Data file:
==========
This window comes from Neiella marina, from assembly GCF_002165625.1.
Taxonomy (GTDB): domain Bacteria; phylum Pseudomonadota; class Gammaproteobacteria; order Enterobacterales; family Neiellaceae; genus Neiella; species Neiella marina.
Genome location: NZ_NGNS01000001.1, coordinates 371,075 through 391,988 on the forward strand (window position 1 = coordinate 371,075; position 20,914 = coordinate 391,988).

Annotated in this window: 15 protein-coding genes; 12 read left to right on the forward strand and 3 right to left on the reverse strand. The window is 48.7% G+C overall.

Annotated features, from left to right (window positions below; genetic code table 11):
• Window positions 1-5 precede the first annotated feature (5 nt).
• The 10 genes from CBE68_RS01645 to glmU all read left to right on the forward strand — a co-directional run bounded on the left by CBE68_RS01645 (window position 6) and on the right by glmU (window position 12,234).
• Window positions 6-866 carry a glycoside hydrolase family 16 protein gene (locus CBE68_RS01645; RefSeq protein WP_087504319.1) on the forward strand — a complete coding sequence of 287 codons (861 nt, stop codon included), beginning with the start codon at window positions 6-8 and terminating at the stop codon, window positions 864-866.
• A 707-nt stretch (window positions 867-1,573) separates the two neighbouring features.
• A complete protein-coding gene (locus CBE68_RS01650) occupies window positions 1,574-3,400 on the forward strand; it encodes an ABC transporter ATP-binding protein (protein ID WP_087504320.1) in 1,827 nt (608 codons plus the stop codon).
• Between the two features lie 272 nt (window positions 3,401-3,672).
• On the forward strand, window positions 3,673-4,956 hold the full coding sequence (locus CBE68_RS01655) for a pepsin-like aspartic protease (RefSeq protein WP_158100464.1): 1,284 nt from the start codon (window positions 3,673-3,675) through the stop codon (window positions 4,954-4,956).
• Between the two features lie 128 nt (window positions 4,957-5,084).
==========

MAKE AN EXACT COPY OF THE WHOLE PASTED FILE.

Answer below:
This window comes from Neiella marina, from assembly GCF_002165625.1.
Taxonomy (GTDB): domain Bacteria; phylum Pseudomonadota; class Gammaproteobacteria; order Enterobacterales; family Neiellaceae; genus Neiella; species Neiella marina.
Genome location: NZ_NGNS01000001.1, coordinates 371,075 through 391,988 on the forward strand (window position 1 = coordinate 371,075; position 20,914 = coordinate 391,988).

Annotated in this window: 15 protein-coding genes; 12 read left to right on the forward strand and 3 right to left on the reverse strand. The window is 48.7% G+C overall.

Annotated features, from left to right (window positions below; genetic code table 11):
• Window positions 1-5 precede the first annotated feature (5 nt).
• The 10 genes from CBE68_RS01645 to glmU all read left to right on the forward strand — a co-directional run bounded on the left by CBE68_RS01645 (window position 6) and on the right by glmU (window position 12,234).
• Window positions 6-866 carry a glycoside hydrolase family 16 protein gene (locus CBE68_RS01645; RefSeq protein WP_087504319.1) on the forward strand — a complete coding sequence of 287 codons (861 nt, stop codon included), beginning with the start codon at window positions 6-8 and terminating at the stop codon, window positions 864-866.
• A 707-nt stretch (window positions 867-1,573) separates the two neighbouring features.
• A complete protein-coding gene (locus CBE68_RS01650) occupies window positions 1,574-3,400 on the forward strand; it encodes an ABC transporter ATP-binding protein (protein ID WP_087504320.1) in 1,827 nt (608 codons plus the stop codon).
• Between the two features lie 272 nt (window positions 3,401-3,672).
• On the forward strand, window positions 3,673-4,956 hold the full coding sequence (locus CBE68_RS01655) for a pepsin-like aspartic protease (RefSeq protein WP_158100464.1): 1,284 nt from the start codon (window positions 3,673-3,675) through the stop codon (window positions 4,954-4,956).
• Between the two features lie 128 nt (window positions 4,957-5,084).